Teen Workers More Likely to be Injured on the Job
Des Plaines, IL (June 21, 2007) — Young workers are exposed to many of the same on-the-job risks as their adult counterparts, but they are more likely to be injured at work than adult workers write the authors of the “Protecting Young Workers – Coordinated Strategies Help To Raise Safety Awareness” article in the American Society of Safety Engineers Professional Safety Journal’s June issue.
With summer comes the rush for teens to find a summer job, yet safety is not one of their main concerns. However, according to federal statistics, teens are injured at a rate of at least two times higher than adult workers in some occupational sectors. Nationally, approximately 230,000 teens suffer work-related injuries each year, with 77,000 of those seeking emergency room care. The authors note that more than 80 percent of these injuries occur in the retail or service industries.
Principal of Creative Safety Solutions and ASSE member Cynthia Lewis, MSPH, of Santa Fe, Texas; Director of the Occupational Safety and Health Administration (OSHA)’s Office of Occupational Health Nursing Elise Handelman, R.N., M.Ed., COHN-S; and Washington State Department of Labor and Industries Occupational Health Nurse and Child Labor Specialist Mary E. Miller, R.N., M.N., wrote the article in an effort to increase safety awareness for teen workers among teens, parents, employers, schools and communities.
Teens’ age and inexperience contributes to their increased risk for injury. Unlike adults, adolescents have less developed cognitive abilities, physical coordination and overall maturity, and experience a rapidly changing physiology. Additionally, teens may not feel empowered to report concerns or fears when addressing a dangerous workplace situation.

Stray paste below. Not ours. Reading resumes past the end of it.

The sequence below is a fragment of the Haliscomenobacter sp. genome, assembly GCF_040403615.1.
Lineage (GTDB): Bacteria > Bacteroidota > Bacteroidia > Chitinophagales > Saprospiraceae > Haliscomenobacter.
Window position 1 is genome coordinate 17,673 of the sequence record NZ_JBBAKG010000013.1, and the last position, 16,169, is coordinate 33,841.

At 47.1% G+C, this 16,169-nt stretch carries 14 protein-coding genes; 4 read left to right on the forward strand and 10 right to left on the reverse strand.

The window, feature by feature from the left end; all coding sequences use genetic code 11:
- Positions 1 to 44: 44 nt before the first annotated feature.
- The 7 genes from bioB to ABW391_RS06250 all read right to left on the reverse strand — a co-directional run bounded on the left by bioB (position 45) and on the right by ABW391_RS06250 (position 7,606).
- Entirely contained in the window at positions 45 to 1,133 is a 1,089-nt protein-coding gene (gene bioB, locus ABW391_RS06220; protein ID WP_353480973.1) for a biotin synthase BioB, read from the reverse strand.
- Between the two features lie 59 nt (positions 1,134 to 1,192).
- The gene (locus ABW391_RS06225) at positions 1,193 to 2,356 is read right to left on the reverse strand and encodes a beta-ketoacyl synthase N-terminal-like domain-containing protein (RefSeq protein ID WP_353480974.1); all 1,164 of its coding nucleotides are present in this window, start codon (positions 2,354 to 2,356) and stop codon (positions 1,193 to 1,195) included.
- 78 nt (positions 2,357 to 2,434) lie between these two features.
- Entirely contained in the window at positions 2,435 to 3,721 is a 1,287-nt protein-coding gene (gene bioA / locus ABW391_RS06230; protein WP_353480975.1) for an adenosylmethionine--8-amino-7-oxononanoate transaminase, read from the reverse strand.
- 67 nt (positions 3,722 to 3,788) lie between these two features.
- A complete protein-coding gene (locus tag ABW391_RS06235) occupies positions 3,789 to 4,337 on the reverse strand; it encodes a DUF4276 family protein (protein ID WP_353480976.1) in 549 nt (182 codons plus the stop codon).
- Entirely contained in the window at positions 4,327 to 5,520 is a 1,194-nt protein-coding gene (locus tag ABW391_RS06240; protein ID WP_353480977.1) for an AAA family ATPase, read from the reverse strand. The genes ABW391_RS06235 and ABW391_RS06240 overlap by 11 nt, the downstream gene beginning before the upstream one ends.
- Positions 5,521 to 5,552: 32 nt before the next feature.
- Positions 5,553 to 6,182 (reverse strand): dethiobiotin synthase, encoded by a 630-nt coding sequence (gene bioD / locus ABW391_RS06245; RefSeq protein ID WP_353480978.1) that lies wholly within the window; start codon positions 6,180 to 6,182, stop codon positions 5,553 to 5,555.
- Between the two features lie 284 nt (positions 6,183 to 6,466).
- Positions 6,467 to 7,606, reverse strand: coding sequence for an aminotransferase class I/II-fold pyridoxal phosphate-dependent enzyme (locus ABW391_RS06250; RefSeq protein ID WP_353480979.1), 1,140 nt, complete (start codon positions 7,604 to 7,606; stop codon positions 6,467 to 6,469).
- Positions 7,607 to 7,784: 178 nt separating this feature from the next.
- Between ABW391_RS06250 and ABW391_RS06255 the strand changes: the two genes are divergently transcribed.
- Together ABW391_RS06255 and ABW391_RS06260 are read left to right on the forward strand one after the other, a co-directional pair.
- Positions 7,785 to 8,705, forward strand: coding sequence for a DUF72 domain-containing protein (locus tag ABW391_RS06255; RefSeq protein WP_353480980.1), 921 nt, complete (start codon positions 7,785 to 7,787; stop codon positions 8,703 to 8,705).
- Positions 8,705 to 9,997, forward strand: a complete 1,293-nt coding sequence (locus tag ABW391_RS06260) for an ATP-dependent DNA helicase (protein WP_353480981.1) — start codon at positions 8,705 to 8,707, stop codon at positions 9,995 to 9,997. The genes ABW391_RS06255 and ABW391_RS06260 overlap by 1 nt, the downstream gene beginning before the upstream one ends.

Much is being done to educate teens, parents, employers and communities on what they can do to prevent teen workplace injuries and illnesses. Many states and organizations, such as ASSE and their members, are working together to help prevent teen injuries and illnesses in the workplace. Those collaborations include volunteer workplace safety instruction in the high schools, YouthRules! rallies in various cities such as Houston and web sites such as www.cdc.gov/niosh/fedNet , www.osha.gov/SLTC/teenworkers, www.youngworkers.org, www.uwworksafe.com/worksafe, www.dol.gov/esa/whd, and www.dol.gov/compliance/laws/comp-flsa.htm.
Teens, parents and employers should become familiar with federal and state laws such as the U.S. Fair Labor Standards Act, know what safety questions to ask the employer before starting a new job, be aware of the types of hazards teens can face at work, seek safety training, and know what teens can do on their own to avoid safety and health risks.
For instance, new employees should ask their employers: What are the physical demands of my job?; What are my hours?; Will I be working alone or with others?; What safety gear will I need to wear?; What workplace hazards should I be aware of (e.g., noise, chemicals)?; What safety training will I receive and when will I receive it?; Where are the first-aid supplies and fire extinguishers located?; Does my employer have a worker safety policy and an emergency action plan?; and, Is there an occupational safety and health professional on staff?
For a full copy of the article go to www.asse.org/professionalsafety/docs/38_MilleretalFeature_June2007.pdf and for a copy of the free ASSE “Important Workplace Safety Guide for Young Workers” brochure contact ASSE customer service at email@example.com, 847-699-2929 or download it at www.asse.org/newsroom.
Founded in 1911, ASSE is the oldest and largest professional safety society and is dedicated to protecting people, property and the environment. Its more than 30,000 members manage, supervise, and consult on safety, health, and environmental issues in all industries, government, labor and education. For more information, please visit ASSE’s website at www.asse.org.